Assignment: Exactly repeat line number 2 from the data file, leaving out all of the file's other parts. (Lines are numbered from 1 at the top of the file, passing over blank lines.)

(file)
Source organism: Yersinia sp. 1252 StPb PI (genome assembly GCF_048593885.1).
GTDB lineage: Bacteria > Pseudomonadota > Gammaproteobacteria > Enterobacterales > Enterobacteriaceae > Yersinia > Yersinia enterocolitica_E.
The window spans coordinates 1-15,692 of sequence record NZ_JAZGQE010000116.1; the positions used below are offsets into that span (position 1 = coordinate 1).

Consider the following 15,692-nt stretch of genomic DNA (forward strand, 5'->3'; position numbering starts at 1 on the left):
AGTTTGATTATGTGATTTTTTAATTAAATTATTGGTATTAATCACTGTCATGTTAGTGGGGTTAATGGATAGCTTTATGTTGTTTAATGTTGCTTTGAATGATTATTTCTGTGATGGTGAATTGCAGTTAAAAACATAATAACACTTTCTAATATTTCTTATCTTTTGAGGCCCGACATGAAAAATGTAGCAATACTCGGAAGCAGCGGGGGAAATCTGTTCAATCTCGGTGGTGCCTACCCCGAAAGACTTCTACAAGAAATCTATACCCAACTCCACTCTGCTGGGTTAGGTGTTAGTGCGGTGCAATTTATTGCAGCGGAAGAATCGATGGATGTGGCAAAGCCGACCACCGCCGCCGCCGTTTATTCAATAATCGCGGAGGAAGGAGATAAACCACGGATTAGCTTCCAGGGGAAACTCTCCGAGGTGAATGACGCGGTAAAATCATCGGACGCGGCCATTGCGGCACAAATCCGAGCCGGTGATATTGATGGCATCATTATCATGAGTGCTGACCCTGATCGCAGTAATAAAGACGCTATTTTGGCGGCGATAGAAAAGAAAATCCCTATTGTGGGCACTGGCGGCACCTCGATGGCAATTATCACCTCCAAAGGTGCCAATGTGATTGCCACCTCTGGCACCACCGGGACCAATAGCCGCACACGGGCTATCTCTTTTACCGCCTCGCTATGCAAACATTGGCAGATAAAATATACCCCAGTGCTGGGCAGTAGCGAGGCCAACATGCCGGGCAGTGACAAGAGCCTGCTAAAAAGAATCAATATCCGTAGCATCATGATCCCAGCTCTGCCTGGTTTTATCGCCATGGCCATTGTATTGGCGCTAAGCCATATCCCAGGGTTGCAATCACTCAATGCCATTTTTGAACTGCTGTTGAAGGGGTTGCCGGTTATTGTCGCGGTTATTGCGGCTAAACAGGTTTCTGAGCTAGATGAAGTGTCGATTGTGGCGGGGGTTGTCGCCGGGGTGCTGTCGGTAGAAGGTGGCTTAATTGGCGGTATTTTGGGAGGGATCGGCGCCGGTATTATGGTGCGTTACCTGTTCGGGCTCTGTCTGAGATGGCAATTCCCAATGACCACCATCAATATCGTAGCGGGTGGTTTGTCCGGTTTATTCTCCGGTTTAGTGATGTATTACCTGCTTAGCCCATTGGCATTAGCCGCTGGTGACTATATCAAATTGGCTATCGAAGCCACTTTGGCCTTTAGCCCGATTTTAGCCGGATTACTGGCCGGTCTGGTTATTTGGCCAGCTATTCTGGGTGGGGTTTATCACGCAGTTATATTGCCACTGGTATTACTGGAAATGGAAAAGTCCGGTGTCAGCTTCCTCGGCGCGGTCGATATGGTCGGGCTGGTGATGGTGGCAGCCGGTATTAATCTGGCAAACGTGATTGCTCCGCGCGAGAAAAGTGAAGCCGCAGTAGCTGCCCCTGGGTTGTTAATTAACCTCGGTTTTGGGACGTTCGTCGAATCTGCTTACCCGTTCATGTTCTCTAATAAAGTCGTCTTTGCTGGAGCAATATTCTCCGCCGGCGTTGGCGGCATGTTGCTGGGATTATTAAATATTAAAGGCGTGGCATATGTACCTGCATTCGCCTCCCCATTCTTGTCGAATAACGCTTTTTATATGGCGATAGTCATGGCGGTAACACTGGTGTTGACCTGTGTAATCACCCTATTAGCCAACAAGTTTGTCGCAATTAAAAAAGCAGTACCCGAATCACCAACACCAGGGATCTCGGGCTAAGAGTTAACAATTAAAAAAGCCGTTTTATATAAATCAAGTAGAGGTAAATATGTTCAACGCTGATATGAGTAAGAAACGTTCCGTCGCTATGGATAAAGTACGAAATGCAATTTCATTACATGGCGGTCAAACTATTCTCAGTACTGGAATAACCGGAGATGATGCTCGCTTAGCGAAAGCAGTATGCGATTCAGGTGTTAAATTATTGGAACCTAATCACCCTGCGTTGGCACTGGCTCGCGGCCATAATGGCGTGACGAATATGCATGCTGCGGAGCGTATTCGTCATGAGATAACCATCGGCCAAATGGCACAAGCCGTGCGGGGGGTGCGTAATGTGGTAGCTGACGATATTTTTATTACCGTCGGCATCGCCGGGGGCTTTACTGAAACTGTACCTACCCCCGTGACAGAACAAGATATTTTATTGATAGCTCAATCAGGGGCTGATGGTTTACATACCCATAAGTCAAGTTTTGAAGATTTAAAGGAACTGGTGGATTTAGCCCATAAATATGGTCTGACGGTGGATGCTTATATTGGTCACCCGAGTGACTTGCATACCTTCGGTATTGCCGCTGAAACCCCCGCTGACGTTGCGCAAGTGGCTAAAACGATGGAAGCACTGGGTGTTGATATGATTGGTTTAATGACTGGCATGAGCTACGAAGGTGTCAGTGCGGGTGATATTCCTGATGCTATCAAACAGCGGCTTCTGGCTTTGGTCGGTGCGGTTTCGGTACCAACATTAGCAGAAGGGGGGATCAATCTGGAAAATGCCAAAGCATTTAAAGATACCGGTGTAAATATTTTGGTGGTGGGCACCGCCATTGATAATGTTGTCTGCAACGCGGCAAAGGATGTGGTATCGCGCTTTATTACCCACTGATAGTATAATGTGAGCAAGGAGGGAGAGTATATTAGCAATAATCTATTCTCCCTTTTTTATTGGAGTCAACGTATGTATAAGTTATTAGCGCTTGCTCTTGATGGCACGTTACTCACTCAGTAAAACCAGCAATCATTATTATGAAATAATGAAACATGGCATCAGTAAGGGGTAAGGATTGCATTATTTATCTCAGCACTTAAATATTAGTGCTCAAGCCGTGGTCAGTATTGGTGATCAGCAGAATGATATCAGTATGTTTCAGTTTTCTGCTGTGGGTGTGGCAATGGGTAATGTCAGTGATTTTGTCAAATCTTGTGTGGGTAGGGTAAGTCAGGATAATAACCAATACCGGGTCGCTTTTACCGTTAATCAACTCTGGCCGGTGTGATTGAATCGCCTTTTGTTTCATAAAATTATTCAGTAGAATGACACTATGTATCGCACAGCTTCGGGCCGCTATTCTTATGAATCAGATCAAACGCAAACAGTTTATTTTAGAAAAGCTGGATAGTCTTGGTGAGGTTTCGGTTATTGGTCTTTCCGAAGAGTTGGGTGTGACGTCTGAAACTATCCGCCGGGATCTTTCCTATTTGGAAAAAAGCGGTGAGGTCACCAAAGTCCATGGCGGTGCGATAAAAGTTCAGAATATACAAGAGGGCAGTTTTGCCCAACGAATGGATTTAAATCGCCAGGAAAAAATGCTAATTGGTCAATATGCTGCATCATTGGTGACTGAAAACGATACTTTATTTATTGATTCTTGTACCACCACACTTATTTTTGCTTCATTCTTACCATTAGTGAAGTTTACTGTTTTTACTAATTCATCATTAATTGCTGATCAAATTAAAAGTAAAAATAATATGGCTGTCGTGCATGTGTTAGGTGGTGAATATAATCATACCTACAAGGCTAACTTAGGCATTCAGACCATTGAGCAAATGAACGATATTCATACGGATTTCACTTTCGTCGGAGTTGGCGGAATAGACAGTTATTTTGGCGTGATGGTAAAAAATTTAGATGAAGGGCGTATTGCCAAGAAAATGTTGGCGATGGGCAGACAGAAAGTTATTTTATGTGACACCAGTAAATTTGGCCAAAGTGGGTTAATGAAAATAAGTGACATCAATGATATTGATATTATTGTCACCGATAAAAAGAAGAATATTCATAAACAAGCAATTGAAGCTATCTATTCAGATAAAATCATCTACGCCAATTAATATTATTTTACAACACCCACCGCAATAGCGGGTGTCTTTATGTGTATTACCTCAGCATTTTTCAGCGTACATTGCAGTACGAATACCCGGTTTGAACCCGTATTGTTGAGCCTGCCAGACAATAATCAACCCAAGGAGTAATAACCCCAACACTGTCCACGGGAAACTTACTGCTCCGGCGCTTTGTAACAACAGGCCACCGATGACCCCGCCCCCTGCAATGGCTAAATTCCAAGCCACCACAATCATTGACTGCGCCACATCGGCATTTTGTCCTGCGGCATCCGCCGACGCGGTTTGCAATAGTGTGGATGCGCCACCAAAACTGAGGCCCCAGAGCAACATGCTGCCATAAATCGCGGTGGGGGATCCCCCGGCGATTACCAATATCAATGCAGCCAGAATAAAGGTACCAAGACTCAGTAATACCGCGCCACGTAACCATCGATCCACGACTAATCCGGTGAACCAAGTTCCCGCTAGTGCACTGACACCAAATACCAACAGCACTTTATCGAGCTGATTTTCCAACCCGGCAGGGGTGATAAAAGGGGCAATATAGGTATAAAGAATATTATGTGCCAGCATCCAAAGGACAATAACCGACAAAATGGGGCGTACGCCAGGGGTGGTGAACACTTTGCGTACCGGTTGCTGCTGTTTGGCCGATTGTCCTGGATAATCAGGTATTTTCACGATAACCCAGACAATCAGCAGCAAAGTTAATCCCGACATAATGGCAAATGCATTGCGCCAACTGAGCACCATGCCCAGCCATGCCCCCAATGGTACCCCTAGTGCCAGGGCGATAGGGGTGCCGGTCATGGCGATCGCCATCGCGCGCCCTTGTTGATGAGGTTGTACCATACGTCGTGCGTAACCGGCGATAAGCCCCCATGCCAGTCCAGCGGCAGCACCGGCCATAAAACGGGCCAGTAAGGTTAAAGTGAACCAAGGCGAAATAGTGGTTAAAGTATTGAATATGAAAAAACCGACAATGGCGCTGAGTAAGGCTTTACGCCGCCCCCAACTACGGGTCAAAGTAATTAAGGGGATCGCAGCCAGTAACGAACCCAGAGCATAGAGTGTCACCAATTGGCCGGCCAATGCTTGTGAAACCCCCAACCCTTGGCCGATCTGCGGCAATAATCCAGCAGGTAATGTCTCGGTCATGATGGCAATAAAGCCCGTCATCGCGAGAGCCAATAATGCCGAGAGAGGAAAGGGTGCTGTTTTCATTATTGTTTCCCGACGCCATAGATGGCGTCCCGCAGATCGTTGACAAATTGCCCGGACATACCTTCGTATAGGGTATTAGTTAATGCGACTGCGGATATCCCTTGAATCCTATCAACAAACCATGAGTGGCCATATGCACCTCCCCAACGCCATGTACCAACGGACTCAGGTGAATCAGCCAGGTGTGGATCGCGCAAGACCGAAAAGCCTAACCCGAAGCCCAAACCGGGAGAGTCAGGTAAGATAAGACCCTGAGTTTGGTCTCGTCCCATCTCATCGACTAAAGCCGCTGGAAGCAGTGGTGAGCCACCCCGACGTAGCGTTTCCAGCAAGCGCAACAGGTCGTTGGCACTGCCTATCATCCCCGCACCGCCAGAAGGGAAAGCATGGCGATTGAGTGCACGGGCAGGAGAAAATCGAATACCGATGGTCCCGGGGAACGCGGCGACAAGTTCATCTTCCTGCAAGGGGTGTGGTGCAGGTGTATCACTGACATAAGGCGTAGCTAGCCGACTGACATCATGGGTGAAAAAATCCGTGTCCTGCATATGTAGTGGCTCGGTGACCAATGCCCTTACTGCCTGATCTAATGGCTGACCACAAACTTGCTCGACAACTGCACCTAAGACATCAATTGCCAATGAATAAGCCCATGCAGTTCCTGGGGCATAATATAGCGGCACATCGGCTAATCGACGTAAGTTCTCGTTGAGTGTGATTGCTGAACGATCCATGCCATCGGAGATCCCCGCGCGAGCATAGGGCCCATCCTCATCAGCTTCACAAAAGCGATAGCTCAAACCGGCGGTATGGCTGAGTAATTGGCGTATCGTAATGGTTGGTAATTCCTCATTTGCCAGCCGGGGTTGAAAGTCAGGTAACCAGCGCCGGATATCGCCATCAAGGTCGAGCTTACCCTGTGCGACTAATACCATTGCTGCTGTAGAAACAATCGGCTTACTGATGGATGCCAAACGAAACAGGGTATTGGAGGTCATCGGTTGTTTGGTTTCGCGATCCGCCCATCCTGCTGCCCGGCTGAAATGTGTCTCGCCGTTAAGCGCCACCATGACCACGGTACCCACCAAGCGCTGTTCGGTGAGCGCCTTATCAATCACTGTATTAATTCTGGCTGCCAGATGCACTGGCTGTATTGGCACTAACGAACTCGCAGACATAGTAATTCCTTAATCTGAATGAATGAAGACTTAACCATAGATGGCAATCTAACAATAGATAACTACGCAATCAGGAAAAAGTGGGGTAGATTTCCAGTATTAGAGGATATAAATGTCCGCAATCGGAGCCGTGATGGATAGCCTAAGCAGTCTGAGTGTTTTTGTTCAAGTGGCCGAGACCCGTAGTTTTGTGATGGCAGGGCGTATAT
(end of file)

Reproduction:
GTDB lineage: Bacteria > Pseudomonadota > Gammaproteobacteria > Enterobacterales > Enterobacteriaceae > Yersinia > Yersinia enterocolitica_E.